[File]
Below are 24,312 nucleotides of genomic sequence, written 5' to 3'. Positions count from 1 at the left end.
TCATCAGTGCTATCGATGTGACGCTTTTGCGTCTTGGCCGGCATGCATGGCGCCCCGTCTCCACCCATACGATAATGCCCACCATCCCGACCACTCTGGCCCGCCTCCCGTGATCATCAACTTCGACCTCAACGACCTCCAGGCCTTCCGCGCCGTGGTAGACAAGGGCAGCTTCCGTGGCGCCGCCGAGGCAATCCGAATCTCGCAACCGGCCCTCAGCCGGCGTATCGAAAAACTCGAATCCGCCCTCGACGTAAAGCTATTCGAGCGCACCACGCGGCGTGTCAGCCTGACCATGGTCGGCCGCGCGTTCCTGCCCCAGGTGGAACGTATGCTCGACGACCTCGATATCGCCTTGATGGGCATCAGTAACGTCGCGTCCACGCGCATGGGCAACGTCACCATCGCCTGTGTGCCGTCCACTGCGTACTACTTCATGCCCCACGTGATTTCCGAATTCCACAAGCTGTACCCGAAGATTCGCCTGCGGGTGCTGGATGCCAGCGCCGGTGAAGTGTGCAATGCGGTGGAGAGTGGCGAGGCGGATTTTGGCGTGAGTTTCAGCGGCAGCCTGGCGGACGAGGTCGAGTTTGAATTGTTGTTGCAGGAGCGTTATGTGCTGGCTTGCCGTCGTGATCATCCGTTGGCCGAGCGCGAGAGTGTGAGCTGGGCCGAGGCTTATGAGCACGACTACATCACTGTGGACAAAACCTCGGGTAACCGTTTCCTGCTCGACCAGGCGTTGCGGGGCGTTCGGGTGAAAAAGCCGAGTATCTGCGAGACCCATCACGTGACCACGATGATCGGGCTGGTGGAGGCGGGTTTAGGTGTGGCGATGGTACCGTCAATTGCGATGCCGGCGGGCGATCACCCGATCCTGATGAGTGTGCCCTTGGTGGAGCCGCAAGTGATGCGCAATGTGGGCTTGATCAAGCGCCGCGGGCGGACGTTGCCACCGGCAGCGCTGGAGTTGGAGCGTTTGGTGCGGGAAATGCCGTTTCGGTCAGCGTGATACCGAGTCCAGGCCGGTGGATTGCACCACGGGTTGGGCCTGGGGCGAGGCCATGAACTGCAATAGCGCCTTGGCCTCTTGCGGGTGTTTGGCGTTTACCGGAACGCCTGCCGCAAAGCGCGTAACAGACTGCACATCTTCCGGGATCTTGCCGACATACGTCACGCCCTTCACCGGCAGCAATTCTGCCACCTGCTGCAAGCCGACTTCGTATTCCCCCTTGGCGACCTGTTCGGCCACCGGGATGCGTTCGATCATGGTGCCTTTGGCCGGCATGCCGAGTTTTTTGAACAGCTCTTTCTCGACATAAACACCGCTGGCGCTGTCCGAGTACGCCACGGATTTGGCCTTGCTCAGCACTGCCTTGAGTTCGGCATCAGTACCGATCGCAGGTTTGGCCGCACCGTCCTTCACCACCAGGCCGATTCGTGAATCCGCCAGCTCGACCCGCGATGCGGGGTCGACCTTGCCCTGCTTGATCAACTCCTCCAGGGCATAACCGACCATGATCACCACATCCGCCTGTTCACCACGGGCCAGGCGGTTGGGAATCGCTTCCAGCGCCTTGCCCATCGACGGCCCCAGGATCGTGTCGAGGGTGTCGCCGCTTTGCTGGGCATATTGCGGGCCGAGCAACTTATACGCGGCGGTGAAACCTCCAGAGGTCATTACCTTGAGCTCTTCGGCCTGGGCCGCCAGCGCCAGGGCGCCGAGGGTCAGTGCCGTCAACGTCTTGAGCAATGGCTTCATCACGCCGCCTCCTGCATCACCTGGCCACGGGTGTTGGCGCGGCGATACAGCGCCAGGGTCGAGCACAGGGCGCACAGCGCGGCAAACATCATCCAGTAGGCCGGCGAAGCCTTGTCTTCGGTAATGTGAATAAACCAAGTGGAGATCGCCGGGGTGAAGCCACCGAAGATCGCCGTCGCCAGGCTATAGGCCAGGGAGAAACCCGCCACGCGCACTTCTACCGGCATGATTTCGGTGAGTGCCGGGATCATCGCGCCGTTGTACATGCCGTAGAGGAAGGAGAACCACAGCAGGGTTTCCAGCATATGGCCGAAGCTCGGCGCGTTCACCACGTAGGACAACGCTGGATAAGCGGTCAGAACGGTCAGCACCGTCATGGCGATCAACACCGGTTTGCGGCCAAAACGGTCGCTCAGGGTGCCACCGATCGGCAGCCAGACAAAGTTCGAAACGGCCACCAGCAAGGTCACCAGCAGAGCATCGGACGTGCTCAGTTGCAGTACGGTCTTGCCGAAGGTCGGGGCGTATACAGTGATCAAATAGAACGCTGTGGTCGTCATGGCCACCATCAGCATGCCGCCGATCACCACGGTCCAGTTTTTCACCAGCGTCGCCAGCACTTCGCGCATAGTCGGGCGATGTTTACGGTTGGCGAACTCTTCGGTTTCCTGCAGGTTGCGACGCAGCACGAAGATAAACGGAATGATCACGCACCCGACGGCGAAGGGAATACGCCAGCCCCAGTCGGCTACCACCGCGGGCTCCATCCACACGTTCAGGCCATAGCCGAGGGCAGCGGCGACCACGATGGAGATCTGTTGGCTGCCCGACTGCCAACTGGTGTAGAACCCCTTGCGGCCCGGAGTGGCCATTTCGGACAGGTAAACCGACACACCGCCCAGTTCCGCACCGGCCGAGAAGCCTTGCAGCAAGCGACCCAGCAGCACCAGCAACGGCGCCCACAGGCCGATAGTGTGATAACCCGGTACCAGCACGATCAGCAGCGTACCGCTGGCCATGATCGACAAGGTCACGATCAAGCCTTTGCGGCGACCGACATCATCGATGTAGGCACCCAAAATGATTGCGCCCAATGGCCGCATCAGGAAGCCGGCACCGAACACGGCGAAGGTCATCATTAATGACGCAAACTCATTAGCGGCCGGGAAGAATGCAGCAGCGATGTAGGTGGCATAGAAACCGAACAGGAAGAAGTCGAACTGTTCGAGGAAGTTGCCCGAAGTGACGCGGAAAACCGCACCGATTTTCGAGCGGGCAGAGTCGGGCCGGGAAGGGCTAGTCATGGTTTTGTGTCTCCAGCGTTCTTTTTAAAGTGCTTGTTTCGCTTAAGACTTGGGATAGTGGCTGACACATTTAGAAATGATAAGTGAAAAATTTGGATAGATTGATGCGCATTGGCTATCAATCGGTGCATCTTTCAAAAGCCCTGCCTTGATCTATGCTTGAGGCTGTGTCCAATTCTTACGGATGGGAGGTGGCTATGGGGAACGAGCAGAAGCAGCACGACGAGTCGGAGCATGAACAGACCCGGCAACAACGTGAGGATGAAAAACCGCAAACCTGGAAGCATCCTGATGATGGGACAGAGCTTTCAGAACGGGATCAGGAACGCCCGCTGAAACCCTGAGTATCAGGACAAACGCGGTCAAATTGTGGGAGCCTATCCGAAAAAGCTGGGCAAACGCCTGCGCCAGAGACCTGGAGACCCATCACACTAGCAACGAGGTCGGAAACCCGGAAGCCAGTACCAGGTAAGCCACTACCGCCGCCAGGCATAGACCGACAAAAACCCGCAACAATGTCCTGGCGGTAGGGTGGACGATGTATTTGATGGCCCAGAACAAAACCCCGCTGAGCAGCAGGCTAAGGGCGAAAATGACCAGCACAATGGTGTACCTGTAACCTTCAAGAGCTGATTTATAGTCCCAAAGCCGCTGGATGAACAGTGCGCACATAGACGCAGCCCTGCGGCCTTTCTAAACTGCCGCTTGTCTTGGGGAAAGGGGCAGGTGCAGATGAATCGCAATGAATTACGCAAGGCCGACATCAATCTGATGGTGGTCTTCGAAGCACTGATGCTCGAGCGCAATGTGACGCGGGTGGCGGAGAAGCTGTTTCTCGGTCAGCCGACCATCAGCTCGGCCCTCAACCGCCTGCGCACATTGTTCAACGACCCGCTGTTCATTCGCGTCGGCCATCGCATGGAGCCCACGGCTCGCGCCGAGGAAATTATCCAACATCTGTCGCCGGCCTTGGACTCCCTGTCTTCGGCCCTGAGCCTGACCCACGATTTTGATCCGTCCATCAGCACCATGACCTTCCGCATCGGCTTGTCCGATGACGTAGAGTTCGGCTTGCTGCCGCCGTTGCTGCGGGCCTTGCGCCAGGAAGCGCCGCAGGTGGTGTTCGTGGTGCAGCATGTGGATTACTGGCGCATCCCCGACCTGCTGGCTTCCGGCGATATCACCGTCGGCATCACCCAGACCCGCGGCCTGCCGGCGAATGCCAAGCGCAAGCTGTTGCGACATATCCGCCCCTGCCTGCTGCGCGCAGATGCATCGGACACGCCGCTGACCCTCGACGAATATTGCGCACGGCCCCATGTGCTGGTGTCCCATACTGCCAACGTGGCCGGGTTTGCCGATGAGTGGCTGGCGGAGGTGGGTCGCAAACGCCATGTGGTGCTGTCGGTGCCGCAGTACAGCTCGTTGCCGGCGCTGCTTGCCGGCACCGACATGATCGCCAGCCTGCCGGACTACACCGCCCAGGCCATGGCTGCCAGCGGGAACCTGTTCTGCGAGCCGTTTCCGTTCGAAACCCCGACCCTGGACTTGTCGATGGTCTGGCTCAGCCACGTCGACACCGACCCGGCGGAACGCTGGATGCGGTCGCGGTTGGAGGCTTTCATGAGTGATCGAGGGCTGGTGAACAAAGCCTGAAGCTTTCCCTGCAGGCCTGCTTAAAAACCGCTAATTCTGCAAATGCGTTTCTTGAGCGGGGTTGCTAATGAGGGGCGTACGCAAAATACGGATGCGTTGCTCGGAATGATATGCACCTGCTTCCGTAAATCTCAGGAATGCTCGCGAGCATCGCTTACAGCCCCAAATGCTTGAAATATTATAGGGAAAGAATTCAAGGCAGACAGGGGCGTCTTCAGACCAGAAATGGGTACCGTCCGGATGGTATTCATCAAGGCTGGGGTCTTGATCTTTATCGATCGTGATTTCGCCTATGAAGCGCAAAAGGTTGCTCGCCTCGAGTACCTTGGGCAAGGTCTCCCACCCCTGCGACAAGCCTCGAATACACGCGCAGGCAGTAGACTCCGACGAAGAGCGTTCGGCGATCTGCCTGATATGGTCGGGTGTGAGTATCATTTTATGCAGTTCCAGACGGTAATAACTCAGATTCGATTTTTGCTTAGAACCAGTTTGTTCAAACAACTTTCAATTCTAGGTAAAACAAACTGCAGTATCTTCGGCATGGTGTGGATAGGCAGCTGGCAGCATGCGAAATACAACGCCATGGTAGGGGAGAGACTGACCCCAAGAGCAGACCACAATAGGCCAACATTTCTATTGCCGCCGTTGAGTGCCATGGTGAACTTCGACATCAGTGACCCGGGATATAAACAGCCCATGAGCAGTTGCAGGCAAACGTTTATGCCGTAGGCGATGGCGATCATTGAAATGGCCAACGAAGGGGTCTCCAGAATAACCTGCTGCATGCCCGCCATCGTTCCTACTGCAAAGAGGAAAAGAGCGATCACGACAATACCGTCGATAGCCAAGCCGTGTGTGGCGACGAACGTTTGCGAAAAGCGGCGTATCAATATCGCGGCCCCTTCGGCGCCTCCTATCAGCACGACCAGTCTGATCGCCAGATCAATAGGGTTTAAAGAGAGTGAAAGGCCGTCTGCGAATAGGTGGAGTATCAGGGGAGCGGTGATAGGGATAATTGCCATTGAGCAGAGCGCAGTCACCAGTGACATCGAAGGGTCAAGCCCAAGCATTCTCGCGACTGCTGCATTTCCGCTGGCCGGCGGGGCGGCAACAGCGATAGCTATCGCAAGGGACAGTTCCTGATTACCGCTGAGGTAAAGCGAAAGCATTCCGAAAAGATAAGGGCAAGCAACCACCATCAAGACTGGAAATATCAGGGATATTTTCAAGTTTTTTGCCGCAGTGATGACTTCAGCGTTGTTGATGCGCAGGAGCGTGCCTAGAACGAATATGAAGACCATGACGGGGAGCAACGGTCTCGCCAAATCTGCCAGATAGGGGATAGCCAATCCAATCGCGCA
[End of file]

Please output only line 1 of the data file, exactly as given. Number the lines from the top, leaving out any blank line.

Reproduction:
Below are 24,312 nucleotides of genomic sequence, written 5' to 3'. Positions count from 1 at the left end.